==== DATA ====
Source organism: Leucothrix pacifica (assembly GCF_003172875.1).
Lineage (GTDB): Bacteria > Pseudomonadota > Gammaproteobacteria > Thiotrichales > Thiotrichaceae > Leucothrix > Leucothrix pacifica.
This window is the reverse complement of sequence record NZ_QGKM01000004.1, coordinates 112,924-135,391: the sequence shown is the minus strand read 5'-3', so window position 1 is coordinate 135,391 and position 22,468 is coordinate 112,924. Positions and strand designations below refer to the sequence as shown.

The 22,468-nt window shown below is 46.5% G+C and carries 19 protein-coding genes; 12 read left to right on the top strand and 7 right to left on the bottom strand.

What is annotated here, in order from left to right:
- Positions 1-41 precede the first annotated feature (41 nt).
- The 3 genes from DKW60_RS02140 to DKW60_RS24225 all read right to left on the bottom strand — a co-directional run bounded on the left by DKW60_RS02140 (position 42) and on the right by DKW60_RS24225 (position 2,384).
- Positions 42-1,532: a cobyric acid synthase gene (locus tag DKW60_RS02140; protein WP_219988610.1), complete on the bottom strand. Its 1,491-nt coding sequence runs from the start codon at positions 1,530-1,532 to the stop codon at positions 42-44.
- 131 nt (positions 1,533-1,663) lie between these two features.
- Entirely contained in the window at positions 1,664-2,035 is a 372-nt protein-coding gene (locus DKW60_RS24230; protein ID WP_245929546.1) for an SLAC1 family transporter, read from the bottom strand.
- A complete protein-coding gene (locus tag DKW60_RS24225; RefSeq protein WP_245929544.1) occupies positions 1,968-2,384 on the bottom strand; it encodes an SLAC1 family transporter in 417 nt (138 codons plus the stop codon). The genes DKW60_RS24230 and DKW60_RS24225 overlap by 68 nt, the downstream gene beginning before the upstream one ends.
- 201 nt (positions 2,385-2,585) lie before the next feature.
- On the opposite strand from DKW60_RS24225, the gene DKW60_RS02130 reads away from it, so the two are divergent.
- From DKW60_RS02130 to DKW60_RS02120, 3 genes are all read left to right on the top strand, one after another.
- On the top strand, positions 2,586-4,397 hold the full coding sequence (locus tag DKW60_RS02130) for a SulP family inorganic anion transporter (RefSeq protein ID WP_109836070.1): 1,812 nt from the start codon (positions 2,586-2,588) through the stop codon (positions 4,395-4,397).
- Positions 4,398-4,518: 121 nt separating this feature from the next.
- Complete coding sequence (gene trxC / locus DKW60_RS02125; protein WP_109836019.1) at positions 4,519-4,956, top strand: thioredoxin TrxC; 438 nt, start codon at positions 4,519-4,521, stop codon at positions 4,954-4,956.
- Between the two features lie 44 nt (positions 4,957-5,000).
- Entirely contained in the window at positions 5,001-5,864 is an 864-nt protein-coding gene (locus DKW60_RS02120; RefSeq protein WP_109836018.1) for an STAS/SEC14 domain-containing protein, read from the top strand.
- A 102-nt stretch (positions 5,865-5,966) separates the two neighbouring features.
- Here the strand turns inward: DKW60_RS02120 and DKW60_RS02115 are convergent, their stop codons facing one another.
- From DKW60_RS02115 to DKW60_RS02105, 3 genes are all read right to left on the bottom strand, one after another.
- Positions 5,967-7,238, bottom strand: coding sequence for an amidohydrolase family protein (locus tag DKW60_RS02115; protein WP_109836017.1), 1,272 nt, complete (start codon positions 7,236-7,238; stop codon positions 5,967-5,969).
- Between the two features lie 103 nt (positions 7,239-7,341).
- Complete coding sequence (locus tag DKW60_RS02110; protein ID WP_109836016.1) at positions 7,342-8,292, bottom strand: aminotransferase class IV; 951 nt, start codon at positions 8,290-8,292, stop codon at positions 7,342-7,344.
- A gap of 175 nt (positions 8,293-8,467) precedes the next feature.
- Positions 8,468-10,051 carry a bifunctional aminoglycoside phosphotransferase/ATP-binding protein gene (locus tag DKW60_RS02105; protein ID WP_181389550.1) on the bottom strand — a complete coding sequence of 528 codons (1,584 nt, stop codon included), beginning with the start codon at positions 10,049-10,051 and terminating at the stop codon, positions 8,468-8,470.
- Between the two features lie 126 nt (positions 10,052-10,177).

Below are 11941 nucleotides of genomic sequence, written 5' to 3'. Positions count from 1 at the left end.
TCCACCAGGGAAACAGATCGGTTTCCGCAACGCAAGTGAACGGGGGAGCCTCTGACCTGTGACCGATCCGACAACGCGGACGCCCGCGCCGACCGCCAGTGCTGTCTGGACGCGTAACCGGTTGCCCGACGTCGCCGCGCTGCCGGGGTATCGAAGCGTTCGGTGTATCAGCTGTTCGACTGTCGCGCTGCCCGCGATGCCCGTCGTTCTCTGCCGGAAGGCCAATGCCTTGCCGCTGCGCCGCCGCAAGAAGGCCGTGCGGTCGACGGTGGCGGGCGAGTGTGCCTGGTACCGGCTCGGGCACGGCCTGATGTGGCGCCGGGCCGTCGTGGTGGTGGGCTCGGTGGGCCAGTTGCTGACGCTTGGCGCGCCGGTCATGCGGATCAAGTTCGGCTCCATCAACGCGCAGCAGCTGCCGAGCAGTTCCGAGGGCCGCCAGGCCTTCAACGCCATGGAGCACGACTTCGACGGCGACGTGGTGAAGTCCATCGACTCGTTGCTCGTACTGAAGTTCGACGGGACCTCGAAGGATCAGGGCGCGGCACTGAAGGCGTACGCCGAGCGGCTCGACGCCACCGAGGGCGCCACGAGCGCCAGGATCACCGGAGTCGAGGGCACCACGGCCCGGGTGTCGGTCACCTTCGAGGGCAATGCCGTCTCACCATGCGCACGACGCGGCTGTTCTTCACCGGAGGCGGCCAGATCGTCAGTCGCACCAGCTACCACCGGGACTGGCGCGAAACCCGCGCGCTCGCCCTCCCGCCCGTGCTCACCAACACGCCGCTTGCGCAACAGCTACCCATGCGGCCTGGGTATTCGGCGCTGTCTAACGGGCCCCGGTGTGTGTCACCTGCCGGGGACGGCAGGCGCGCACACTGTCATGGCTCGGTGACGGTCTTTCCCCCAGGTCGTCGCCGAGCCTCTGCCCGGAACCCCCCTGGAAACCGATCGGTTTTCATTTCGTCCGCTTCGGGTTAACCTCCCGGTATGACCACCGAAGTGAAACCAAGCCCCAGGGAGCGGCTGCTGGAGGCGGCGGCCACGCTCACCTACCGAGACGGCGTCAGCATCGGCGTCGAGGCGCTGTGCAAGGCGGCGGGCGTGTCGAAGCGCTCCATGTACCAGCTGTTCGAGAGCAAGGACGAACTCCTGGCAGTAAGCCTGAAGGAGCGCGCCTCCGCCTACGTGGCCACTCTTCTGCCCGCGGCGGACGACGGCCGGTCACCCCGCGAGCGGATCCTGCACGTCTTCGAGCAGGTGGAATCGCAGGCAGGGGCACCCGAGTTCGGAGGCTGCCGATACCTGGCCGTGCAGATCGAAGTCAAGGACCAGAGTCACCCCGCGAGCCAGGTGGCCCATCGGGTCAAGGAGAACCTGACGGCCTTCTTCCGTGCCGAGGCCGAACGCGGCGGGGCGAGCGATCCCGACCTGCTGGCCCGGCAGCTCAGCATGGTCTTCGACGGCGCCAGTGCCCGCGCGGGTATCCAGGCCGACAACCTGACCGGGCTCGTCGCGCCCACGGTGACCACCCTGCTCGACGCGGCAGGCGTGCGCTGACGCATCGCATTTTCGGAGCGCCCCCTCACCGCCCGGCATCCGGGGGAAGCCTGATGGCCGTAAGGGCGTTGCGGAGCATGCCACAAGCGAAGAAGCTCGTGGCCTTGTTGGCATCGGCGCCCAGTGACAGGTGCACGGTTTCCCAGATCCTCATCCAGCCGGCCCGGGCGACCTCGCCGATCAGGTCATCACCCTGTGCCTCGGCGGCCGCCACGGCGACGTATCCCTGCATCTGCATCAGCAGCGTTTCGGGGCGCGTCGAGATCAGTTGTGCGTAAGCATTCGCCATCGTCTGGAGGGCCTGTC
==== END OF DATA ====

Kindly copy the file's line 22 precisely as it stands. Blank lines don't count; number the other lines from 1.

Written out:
- From DKW60_RS02115 to DKW60_RS02105, 3 genes are all read right to left on the bottom strand, one after another.